Finance & Capital Market

Higher capital rules key to bolster GCC insurance sector

Plans to increase minimum capital requirements will lead to consolidation in the GCC Islamic insurance industry, S&P Global Ratings said in a new report.

"Thanks to strong premium growth in Saudi Arabia and other GCC markets, Islamic insurers in the region recorded a 9.5 per cent increase in gross written premiums and contributions in first-quarter 2019 following years of flat performance and declining profitability. This was joined with a 13.4 per cent increase in profits, mainly from better investment returns," said S&P Global Ratings Credit analyst Emir Mujkic.

However, despite these material improvements, we note that more than one-third of insurers in the sector continue to report underwriting losses, said the "Stricter Capital Rules Could Accelerate Consolidation Among Gulf Islamic Insurers," report published on RatingsDirect.

Accumulated losses have in recent years eroded capital buffers and resulted in solvency issues and temporary, or even permanent, license suspensions for a number of insurers, particularly in Saudi Arabia--the largest Islamic insurance market in the GCC.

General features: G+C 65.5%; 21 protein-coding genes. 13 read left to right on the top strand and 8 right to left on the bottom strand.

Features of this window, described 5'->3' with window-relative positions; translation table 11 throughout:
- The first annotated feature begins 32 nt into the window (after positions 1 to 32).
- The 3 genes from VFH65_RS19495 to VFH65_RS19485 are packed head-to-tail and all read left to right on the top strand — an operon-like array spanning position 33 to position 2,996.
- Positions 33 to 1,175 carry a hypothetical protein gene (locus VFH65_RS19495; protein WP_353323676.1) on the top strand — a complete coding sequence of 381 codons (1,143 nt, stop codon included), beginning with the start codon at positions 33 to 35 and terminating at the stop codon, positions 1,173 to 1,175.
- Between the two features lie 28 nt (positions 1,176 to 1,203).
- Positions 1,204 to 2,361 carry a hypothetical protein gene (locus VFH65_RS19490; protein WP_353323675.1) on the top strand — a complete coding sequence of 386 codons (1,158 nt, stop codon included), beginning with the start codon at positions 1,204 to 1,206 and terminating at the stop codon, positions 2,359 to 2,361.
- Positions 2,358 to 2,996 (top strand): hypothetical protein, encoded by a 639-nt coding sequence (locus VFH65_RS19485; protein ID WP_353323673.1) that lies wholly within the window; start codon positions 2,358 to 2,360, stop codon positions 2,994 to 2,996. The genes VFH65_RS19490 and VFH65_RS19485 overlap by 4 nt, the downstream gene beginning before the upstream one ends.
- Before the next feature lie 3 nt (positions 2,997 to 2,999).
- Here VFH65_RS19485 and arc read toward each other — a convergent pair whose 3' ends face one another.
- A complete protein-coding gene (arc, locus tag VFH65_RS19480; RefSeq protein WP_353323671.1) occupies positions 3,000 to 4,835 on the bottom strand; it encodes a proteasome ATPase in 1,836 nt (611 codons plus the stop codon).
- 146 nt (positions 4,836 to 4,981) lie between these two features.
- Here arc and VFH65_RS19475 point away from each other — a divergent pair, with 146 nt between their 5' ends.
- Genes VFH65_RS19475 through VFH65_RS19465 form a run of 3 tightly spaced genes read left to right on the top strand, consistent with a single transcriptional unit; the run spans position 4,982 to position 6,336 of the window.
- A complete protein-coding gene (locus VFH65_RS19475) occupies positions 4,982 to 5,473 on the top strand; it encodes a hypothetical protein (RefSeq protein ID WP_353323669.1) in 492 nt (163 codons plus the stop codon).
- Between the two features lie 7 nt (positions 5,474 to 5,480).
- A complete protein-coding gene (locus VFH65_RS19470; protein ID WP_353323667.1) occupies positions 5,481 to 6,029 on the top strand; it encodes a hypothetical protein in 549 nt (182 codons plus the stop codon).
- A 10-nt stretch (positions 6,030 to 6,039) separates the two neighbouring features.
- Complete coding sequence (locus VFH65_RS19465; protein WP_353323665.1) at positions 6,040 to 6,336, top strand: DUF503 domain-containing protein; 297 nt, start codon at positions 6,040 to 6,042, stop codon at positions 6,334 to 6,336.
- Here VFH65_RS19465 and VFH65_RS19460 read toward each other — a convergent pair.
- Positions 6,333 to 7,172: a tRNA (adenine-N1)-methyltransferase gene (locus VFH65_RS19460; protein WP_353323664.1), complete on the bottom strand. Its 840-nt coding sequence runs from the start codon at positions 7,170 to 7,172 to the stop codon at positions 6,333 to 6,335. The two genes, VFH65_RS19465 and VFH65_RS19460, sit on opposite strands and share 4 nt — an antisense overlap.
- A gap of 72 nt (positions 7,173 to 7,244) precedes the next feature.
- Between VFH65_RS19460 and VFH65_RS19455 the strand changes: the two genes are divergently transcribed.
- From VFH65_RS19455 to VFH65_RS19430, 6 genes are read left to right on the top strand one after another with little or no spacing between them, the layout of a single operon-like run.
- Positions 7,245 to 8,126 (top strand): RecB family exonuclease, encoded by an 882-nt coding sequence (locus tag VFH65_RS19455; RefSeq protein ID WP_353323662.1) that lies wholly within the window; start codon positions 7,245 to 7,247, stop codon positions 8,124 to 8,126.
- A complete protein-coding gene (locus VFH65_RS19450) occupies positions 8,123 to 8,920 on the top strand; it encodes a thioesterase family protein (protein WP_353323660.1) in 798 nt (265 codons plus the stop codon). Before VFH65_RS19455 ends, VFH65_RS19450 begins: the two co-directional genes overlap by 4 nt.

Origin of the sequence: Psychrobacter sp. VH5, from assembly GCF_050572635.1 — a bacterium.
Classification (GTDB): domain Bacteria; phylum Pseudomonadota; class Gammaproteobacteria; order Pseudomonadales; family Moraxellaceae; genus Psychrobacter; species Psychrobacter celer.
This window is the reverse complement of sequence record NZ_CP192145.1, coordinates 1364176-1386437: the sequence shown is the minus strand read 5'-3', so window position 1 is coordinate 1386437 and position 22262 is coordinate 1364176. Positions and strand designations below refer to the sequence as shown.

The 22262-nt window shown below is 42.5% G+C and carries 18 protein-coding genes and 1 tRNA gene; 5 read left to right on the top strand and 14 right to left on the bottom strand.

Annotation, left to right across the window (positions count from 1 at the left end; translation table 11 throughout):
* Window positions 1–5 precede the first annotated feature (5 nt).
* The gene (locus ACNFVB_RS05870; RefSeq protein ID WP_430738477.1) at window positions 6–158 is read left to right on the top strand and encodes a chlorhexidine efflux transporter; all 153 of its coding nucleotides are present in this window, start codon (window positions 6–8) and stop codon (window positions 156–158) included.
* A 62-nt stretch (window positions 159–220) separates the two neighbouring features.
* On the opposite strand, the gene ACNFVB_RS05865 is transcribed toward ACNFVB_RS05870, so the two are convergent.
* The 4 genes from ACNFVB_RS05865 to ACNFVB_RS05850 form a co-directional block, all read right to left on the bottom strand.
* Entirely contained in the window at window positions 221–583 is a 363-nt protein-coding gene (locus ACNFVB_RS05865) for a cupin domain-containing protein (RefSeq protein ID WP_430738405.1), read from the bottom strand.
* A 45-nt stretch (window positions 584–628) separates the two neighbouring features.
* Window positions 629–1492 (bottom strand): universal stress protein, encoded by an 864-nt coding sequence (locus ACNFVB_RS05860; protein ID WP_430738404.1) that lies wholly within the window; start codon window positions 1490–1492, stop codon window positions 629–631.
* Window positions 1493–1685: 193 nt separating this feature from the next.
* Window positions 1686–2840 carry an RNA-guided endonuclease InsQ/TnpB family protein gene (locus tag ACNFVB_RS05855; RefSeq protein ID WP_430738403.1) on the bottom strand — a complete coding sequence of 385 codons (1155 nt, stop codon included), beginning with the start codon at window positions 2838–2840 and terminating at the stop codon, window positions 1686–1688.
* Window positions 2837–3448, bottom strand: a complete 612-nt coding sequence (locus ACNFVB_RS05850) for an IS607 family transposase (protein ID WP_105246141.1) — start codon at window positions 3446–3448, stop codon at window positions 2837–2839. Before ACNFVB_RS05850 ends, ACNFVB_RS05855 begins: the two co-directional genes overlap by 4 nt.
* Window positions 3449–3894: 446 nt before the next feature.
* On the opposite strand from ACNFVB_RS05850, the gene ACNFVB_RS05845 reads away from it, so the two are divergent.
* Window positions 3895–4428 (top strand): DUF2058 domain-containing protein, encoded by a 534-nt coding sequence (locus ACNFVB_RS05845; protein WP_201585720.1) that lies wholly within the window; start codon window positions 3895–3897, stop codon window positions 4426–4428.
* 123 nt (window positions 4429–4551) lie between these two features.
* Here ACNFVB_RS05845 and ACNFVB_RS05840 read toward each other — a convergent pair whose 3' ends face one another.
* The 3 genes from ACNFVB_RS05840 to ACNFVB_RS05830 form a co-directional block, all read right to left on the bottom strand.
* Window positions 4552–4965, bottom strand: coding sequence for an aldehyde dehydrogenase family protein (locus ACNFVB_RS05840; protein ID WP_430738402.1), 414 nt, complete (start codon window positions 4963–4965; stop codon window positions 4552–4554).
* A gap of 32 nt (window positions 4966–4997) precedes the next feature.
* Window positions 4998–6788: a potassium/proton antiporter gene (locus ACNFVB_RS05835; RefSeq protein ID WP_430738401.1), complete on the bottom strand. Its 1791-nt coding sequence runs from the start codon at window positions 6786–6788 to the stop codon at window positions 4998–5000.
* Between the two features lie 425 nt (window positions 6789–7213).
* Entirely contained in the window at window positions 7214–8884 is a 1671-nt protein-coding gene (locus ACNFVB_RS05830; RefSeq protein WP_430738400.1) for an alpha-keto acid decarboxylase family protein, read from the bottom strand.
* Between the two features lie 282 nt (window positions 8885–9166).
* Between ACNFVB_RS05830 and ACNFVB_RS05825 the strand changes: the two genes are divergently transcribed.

This also has led to a number of negative rating actions in recent years. To strengthen the sector, the Saudi Arabian regulator (SAMA) is assessing plans to increase minimum capital requirements for primary insurers to SR 500 million, up from the current SR100 million.

Although details regarding the exact timing and amount have yet to be confirmed, an increase in minimum capital requirements of this magnitude would require almost 90 per cent of insurers in the kingdom to raise new capital, consolidate through mergers and acquisitions, or exit the market entirely.

"In other markets such as the United Arab Emirates, where about 40 per cent of takaful players do not comply with new solvency requirements adopted in January 2018, and in Kuwait, where a new law with higher capital requirements could be implemented in 2020, a significant number of companies will also need to increase their capital or consolidate," Mujkic concluded. - TradeArabia News Service